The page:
The day after Mohammad Abdulazeez killed five servicemen in Chattanooga, a woman posted this on Twitter: “Gifted this morning . . . w/ the news of a brother puttin fear n in the heart of kufar [non-believers] n the city of my birth. Alhamdullilah [thanks be to God].” The woman’s name is Ariel Bradley. She grew up in the Chattanooga suburb where Abdulazeez lived. How did she become an ISIS supporter?
According to BuzzFeed’s just-published profile of her, Ariel was homeschooled by a fundamentalist Christian mother. She ran away from home when she was 15 or 16 and eventually converted to Islam. She is now married to an ISIS fighter in Syria. When an ISIS supporter promised to pray for her safety, she replied, “Not death I should fear but the state I meet it in. May Allah guide us & give us shaheed [martyrdom].”
“Martyr” in Arabic is shahada, which means “to witness, to become a model.” A shahid witnesses the truth of Islam and is willing to die for it, becoming an example for others. He or she is guaranteed an exalted place in Paradise. According to Muslim doctrine, “a crown of honor will be placed on his head, one jewel of which is better than the whole world and what it contains.” It is no surprise that jihadists are so willing to die for their cause.
How can we defend ourselves against such people?
John F. Kennedy noted, “If anyone is crazy enough to want to kill a president of the United States, he can do it. All he must be prepared to do is to give his life for the president’s.” If the president cannot be protected from such a person, who of us is safe?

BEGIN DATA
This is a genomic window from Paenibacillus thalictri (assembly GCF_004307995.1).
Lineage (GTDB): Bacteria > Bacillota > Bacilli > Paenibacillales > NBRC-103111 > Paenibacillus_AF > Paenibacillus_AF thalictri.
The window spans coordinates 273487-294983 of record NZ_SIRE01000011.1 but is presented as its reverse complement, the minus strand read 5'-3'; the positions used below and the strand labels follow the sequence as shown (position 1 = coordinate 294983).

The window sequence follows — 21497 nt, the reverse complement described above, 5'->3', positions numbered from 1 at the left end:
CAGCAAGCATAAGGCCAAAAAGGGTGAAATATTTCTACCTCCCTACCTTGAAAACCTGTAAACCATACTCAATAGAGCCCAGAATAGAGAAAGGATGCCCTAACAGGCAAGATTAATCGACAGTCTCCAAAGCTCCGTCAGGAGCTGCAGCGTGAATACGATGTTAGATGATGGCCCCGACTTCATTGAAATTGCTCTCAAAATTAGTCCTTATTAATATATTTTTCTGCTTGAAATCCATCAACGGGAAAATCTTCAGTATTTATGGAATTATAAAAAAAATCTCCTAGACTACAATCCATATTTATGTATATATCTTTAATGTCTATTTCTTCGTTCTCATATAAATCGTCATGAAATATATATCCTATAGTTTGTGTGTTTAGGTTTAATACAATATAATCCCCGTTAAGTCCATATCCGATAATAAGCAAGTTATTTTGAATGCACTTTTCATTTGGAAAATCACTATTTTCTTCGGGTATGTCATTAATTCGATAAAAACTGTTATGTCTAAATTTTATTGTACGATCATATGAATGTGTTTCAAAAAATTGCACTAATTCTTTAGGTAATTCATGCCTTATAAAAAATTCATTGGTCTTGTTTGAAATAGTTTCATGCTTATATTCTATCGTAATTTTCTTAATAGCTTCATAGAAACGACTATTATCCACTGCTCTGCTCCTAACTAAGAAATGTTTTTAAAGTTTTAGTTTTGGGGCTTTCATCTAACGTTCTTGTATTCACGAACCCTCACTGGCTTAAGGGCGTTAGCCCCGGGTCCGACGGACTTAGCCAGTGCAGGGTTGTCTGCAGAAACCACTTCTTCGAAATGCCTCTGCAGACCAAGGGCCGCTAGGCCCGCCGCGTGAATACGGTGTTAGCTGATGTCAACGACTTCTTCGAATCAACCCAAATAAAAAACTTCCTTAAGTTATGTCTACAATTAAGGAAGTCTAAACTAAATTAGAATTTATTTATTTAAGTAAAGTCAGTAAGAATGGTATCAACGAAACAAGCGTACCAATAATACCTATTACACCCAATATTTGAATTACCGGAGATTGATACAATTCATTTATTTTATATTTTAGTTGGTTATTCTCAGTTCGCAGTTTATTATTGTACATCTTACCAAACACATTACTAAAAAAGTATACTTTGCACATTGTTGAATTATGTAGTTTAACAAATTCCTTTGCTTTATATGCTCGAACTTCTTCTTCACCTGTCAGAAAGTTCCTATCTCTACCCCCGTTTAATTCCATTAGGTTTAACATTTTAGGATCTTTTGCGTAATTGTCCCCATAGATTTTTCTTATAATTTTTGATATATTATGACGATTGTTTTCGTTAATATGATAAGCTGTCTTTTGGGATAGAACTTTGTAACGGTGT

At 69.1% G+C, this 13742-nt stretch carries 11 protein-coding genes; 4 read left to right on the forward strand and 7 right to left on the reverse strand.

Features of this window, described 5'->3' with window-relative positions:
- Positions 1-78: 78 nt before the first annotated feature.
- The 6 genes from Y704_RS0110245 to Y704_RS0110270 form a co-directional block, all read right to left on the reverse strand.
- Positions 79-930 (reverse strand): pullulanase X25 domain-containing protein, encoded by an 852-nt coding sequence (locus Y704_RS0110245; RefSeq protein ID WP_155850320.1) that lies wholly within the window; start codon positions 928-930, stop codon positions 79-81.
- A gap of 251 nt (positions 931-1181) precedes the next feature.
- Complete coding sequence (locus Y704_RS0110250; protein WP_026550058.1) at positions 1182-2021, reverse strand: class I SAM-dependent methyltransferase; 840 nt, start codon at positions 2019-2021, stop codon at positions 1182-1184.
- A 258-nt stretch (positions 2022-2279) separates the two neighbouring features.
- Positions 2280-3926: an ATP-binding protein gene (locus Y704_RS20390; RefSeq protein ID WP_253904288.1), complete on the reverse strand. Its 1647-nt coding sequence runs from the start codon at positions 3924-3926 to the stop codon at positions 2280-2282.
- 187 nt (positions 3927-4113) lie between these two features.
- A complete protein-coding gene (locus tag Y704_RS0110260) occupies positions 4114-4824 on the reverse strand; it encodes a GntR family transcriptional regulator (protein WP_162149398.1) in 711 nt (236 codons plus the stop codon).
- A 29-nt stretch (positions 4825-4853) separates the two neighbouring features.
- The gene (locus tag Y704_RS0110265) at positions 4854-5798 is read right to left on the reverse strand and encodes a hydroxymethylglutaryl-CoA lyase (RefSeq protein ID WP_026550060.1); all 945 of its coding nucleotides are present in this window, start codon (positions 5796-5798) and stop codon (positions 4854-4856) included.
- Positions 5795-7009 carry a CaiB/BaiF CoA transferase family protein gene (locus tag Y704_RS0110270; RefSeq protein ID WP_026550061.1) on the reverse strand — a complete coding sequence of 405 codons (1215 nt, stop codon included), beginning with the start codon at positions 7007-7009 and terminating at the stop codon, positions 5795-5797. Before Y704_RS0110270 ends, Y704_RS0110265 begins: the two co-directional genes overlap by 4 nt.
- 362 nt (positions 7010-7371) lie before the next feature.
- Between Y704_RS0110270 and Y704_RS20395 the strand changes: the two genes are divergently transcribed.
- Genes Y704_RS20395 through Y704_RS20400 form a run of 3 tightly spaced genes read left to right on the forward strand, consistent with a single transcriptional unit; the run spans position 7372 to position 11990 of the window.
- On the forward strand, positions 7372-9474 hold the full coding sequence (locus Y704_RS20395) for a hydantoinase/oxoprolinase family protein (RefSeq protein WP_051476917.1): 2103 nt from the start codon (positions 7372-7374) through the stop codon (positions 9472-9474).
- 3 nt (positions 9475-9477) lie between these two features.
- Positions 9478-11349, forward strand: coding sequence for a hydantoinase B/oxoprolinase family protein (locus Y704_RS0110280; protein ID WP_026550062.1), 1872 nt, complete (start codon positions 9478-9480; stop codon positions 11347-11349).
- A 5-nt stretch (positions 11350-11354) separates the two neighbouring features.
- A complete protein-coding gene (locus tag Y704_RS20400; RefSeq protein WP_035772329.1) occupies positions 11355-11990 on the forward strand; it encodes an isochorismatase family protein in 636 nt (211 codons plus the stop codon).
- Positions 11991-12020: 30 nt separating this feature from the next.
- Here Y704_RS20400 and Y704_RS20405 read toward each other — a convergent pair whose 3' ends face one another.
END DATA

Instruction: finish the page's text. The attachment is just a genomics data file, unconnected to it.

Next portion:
The answer: no one. How hard would it be for someone to kill you right now? Our lives are frail and our times are dangerous. Therefore, we must live each day for the greatest cause, remembering with Thomas Merton that “the biggest human temptation is to settle for too little.” What is this cause?
In Paul’s letter to Philemon, he describes a man named Archippus as “our fellow soldier” (v. 2). The apostle’s metaphor is pregnant with meaning. Christians are soldiers in a spiritual army, waging war against “the spiritual forces of evil in the heavenly places” (Ephesians 6:12). As soldiers, we obey the orders of our General. We serve in a war that is much larger than we can see or understand. So we go where our General sends us and do what he orders us to do.
And we are willing to fight and even to die for our cause. ISIS fighters and other jihadists are willing to die for the lies they believe. Are we willing to die for the truth?
Just as there are no part-time soldiers in battle, there are no part-time soldiers for the Kingdom. (Tweet this) Thomas Merton: “A life is either all spiritual or not spiritual at all. No man can serve two masters. Your life is shaped by the end you live for. You are made in the image of what you desire.”
What do you desire today?